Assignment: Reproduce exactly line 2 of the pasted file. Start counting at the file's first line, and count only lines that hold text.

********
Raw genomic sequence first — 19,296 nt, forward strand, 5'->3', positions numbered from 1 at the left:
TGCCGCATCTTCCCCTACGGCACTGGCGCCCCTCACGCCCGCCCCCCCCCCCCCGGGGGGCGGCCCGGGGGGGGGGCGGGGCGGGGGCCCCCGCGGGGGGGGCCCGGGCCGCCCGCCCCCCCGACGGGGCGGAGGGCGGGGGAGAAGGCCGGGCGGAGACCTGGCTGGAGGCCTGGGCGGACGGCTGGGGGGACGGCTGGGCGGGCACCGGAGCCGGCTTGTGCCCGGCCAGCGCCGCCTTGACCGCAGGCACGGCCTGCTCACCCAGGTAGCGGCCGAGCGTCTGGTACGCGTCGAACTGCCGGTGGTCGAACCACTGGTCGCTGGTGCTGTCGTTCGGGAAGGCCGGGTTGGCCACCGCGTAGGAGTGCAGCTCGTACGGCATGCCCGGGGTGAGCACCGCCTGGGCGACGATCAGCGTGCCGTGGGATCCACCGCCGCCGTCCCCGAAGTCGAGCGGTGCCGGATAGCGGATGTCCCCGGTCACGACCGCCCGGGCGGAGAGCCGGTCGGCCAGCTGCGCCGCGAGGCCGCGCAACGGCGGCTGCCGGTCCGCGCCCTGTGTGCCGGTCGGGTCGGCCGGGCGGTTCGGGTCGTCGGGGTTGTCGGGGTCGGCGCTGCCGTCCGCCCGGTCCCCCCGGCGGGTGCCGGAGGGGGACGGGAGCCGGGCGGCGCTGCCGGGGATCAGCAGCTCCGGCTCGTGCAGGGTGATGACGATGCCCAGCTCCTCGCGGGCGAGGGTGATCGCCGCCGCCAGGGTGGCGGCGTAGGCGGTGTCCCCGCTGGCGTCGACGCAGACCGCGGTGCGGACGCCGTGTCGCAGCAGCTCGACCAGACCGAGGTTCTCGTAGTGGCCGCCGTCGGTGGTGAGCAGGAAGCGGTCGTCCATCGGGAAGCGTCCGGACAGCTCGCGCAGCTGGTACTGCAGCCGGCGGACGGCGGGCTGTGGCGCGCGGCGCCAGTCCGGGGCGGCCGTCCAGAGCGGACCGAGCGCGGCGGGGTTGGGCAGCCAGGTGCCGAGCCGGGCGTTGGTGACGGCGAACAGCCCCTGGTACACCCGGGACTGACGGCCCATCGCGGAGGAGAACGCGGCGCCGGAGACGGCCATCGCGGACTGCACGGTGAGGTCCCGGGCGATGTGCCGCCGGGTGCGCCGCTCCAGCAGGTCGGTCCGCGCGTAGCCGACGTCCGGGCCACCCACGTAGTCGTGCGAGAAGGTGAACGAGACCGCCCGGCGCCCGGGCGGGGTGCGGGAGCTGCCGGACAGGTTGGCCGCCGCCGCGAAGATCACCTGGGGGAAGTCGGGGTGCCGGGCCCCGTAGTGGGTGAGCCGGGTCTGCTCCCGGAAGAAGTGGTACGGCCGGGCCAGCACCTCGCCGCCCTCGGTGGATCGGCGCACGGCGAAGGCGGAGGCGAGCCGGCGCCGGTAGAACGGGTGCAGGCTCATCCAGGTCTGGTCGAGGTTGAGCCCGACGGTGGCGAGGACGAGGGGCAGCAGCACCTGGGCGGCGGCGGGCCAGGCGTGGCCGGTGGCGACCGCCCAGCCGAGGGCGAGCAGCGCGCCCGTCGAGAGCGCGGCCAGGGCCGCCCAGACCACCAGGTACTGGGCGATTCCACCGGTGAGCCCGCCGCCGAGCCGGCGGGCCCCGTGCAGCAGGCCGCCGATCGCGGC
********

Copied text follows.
TGCCGCATCTTCCCCTACGGCACTGGCGCCCCTCACGCCCGCCCCCCCCCCCCCGGGGGGCGGCCCGGGGGGGGGGCGGGGCGGGGGCCCCCGCGGGGGGGGCCCGGGCCGCCCGCCCCCCCGACGGGGCGGAGGGCGGGGGAGAAGGCCGGGCGGAGACCTGGCTGGAGGCCTGGGCGGACGGCTGGGGGGACGGCTGGGCGGGCACCGGAGCCGGCTTGTGCCCGGCCAGCGCCGCCTTGACCGCAGGCACGGCCTGCTCACCCAGGTAGCGGCCGAGCGTCTGGTACGCGTCGAACTGCCGGTGGTCGAACCACTGGTCGCTGGTGCTGTCGTTCGGGAAGGCCGGGTTGGCCACCGCGTAGGAGTGCAGCTCGTACGGCATGCCCGGGGTGAGCACCGCCTGGGCGACGATCAGCGTGCCGTGGGATCCACCGCCGCCGTCCCCGAAGTCGAGCGGTGCCGGATAGCGGATGTCCCCGGTCACGACCGCCCGGGCGGAGAGCCGGTCGGCCAGCTGCGCCGCGAGGCCGCGCAACGGCGGCTGCCGGTCCGCGCCCTGTGTGCCGGTCGGGTCGGCCGGGCGGTTCGGGTCGTCGGGGTTGTCGGGGTCGGCGCTGCCGTCCGCCCGGTCCCCCCGGCGGGTGCCGGAGGGGGACGGGAGCCGGGCGGCGCTGCCGGGGATCAGCAGCTCCGGCTCGTGCAGGGTGATGACGATGCCCAGCTCCTCGCGGGCGAGGGTGATCGCCGCCGCCAGGGTGGCGGCGTAGGCGGTGTCCCCGCTGGCGTCGACGCAGACCGCGGTGCGGACGCCGTGTCGCAGCAGCTCGACCAGACCGAGGTTCTCGTAGTGGCCGCCGTCGGTGGTGAGCAGGAAGCGGTCGTCCATCGGGAAGCGTCCGGACAGCTCGCGCAGCTGGTACTGCAGCCGGCGGACGGCGGGCTGTGGCGCGCGGCGCCAGTCCGGGGCGGCCGTCCAGAGCGGACCGAGCGCGGCGGGGTTGGGCAGCCAGGTGCCGAGCCGGGCGTTGGTGACGGCGAACAGCCCCTGGTACACCCGGGACTGACGGCCCATCGCGGAGGAGAACGCGGCGCCGGAGACGGCCATCGCGGACTGCACGGTGAGGTCCCGGGCGATGTGCCGCCGGGTGCGCCGCTCCAGCAGGTCGGTCCGCGCGTAGCCGACGTCCGGGCCACCCACGTAGTCGTGCGAGAAGGTGAACGAGACCGCCCGGCGCCCGGGCGGGGTGCGGGAGCTGCCGGACAGGTTGGCCGCCGCCGCGAAGATCACCTGGGGGAAGTCGGGGTGCCGGGCCCCGTAGTGGGTGAGCCGGGTCTGCTCCCGGAAGAAGTGGTACGGCCGGGCCAGCACCTCGCCGCCCTCGGTGGATCGGCGCACGGCGAAGGCGGAGGCGAGCCGGCGCCGGTAGAACGGGTGCAGGCTCATCCAGGTCTGGTCGAGGTTGAGCCCGACGGTGGCGAGGACGAGGGGCAGCAGCACCTGGGCGGCGGCGGGCCAGGCGTGGCCGGTGGCGACCGCCCAGCCGAGGGCGAGCAGCGCGCCCGTCGAGAGCGCGGCCAGGGCCGCCCAGACCACCAGGTACTGGGCGATTCCACCGGTGAGCCCGCCGCCGAGCCGGCGGGCCCCGTGCAGCAGGCCGCCGATCGCGGC